churn-brush-repointing
Finish the face
Step 6 Finish the Face

Using a churn brush, slap the brush against the face of the mortar a few times. This serves to compact the mortar even more, bring more aggregate to the surface, and age the surface so it looks similar to the other aged mortar in the area.

 

Step 7 Proper Curing

Lime mortar cures by a process called carbonation, which means it pulls carbon dioxide from

after-repointing-historic-mortar
The Finished Product

the air as it expels water. Over the next 30 days, the mortar will gradually harden, but in the first 3 days it’s imperative to mist the mortar at least 3 times daily to aid in the curing process. If this step is skipped, the mortar may not cure properly and may develop stress cracks.

In warm weather or direct sunlight, misting more often may be required. You can also attach burlap over the surface to help slow the curing process in hot and sunny conditions.

 

I hope this post has helped you understand your old masonry a bit more. There is also a great Preservation Brief on History Masonry co-written by my teacher John Speweik that you can read for more details and ideas.

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17 thoughts on “How To: Repoint Historic Mortar”

  1. We moved into an old house that had been flipped about 5 years ago. Problem: the flippers painted the fired limestone foundations walls with dry-lock to make it look more appealing to buyers. Our experience: bubbling paint and crumbling mortar behind the paint, causing a big mess. I started getting the paint off the area with the biggest concern, some of the mortar is really hard but it’s all gritty. I don’t really know if they patched with newer mortar or not. Some of the mortar patches look like they are just going to break off on the outside of the house though. Will have to look for some soft mortar and try my had at repointing these walls

  2. Can you duplicate the mortar bonding cement by us sending you a sample of the old joint. The mortar bonding cement need to be exactly the same as the original to make a good bond. Please correct me if I am wrong.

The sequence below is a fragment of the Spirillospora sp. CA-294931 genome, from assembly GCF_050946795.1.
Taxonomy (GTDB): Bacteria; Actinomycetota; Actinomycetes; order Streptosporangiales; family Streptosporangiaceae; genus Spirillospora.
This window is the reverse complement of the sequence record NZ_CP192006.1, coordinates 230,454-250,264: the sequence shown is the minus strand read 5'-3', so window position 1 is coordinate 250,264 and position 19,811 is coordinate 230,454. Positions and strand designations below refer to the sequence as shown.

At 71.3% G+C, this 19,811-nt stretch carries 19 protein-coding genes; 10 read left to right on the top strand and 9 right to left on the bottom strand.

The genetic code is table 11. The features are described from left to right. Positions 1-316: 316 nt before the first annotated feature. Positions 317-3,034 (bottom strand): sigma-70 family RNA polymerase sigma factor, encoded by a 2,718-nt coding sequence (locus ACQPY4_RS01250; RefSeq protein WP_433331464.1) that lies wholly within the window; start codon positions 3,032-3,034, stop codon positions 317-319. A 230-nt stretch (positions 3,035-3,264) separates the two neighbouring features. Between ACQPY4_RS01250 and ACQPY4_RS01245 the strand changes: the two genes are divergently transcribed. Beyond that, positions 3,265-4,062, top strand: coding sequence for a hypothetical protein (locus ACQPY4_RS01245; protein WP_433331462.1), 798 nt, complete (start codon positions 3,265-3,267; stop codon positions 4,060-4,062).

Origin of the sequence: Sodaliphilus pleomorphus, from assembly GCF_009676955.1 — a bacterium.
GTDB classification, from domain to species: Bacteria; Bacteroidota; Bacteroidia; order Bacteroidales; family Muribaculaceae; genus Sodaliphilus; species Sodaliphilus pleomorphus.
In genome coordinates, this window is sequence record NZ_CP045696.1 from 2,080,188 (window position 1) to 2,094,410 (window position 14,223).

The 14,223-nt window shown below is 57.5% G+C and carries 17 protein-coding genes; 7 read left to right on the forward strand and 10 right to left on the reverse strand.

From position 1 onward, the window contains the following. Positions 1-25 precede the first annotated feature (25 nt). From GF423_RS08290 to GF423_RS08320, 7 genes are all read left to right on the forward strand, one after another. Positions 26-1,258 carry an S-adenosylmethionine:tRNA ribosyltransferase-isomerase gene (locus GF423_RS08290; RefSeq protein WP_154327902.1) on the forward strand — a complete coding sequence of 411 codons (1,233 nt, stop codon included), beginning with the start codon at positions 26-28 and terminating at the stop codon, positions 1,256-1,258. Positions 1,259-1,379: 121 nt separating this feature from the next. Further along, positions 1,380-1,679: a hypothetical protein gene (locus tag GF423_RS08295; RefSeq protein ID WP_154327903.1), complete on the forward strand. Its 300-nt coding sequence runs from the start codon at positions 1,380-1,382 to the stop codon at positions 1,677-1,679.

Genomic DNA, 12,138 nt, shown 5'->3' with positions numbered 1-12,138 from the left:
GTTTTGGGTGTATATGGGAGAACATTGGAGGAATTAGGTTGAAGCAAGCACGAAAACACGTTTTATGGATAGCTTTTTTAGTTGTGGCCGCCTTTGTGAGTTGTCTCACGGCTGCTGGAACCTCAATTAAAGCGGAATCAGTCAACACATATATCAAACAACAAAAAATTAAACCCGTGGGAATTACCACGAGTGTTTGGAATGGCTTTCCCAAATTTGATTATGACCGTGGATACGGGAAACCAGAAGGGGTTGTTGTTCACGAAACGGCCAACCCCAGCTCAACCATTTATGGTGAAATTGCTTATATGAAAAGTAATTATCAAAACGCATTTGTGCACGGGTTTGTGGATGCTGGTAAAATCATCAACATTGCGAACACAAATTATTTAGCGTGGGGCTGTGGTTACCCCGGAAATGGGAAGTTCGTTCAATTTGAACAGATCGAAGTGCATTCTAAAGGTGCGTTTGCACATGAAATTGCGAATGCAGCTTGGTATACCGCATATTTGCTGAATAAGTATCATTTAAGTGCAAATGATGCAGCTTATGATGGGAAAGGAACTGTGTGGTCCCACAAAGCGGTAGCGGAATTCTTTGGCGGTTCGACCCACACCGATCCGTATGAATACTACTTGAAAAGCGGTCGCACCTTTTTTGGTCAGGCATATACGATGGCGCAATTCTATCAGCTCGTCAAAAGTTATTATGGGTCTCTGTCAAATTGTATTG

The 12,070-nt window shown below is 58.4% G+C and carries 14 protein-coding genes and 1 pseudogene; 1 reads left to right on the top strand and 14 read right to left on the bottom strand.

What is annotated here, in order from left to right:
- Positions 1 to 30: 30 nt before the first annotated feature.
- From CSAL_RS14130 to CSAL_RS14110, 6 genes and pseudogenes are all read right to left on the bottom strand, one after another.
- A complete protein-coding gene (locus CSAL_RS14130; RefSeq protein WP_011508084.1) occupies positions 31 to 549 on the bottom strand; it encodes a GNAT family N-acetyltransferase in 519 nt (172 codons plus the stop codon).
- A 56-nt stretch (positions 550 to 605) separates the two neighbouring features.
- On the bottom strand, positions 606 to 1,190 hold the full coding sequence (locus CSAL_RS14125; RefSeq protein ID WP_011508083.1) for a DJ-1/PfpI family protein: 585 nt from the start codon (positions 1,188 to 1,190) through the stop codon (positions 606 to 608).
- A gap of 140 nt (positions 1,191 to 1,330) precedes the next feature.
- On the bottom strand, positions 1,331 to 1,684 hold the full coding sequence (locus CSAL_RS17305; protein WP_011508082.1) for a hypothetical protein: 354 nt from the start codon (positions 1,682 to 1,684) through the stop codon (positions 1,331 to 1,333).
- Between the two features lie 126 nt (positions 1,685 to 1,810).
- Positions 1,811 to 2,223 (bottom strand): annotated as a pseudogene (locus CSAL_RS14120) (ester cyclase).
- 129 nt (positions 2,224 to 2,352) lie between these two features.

3. We have a very old building that is a stone facing. The mortar between the stones is deteriorating badly. It appears that the original mortar was mixed inappropriately (proportion-wise). You can wipe the joints with your finger and remove layers of mortar. I do not know the age of the building, though I would estimate it at around 1910. Since it is stone, and has been painted, we intend to have the wall sandblasted and refill the joints and stucco the wall. In some places the joints between stones are clear through the wall. Since the wall is stone, would it be appropriate to use portland based mortar and stucco? The stones should be harder than the mortar, and similar stones are used now, and obviously, are laid with portland based mortar. I would rather not use the lime mix, since the original joints are lacking in strength in the first place. I expect the sandblasting to remove a substantial portion of the existing mortar, allowing the new mortar to take over the general strength of the structure.

  4. Hi Scott,

    I just moved into a 1927 Craftsman in the Pacific Northwest. The inspector ‘pointed’ out that the top of the brick chimney needs to be repointed. Checking out websites of highly Yelp-rated masons and chimney repair people, I saw that several recommended waterproofing the chimney (with a product from ChimneySaver, for example). That seems to be in contrast to what you and John Speweik are saying. Is this something that might help extend the life of a repointed chimney, especially in the very wet climate of the PNW? Or would it interfere with the way my old chimney is supposed to work?